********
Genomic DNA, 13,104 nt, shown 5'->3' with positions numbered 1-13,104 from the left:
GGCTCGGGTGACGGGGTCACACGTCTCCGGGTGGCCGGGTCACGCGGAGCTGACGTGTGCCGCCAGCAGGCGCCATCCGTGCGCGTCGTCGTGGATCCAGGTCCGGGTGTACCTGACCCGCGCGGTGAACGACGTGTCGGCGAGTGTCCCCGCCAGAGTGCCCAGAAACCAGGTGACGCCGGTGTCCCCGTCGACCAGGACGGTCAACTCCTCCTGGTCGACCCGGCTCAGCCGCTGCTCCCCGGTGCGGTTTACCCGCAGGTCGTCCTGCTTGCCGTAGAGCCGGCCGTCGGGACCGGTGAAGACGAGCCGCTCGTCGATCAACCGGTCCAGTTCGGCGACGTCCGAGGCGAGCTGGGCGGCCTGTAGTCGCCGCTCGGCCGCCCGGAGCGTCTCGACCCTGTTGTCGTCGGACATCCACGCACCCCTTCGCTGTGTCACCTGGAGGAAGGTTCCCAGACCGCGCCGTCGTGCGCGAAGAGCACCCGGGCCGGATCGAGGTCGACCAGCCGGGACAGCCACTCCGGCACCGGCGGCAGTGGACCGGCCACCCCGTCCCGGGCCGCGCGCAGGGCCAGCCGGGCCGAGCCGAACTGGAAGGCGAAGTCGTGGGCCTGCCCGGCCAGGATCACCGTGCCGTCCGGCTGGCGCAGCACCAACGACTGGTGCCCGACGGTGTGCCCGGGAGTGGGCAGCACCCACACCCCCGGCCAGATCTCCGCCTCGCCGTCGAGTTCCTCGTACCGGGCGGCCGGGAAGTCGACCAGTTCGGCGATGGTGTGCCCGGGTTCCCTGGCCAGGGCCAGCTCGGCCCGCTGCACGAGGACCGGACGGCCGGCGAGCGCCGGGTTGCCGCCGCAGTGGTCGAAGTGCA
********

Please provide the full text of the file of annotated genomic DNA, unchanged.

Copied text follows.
Genomic DNA, 13,104 nt, shown 5'->3' with positions numbered 1-13,104 from the left:
GGCTCGGGTGACGGGGTCACACGTCTCCGGGTGGCCGGGTCACGCGGAGCTGACGTGTGCCGCCAGCAGGCGCCATCCGTGCGCGTCGTCGTGGATCCAGGTCCGGGTGTACCTGACCCGCGCGGTGAACGACGTGTCGGCGAGTGTCCCCGCCAGAGTGCCCAGAAACCAGGTGACGCCGGTGTCCCCGTCGACCAGGACGGTCAACTCCTCCTGGTCGACCCGGCTCAGCCGCTGCTCCCCGGTGCGGTTTACCCGCAGGTCGTCCTGCTTGCCGTAGAGCCGGCCGTCGGGACCGGTGAAGACGAGCCGCTCGTCGATCAACCGGTCCAGTTCGGCGACGTCCGAGGCGAGCTGGGCGGCCTGTAGTCGCCGCTCGGCCGCCCGGAGCGTCTCGACCCTGTTGTCGTCGGACATCCACGCACCCCTTCGCTGTGTCACCTGGAGGAAGGTTCCCAGACCGCGCCGTCGTGCGCGAAGAGCACCCGGGCCGGATCGAGGTCGACCAGCCGGGACAGCCACTCCGGCACCGGCGGCAGTGGACCGGCCACCCCGTCCCGGGCCGCGCGCAGGGCCAGCCGGGCCGAGCCGAACTGGAAGGCGAAGTCGTGGGCCTGCCCGGCCAGGATCACCGTGCCGTCCGGCTGGCGCAGCACCAACGACTGGTGCCCGACGGTGTGCCCGGGAGTGGGCAGCACCCACACCCCCGGCCAGATCTCCGCCTCGCCGTCGAGTTCCTCGTACCGGGCGGCCGGGAAGTCGACCAGTTCGGCGATGGTGTGCCCGGGTTCCCTGGCCAGGGCCAGCTCGGCCCGCTGCACGAGGACCGGACGGCCGGCGAGCGCCGGGTTGCCGCCGCAGTGGTCGAAGTGCA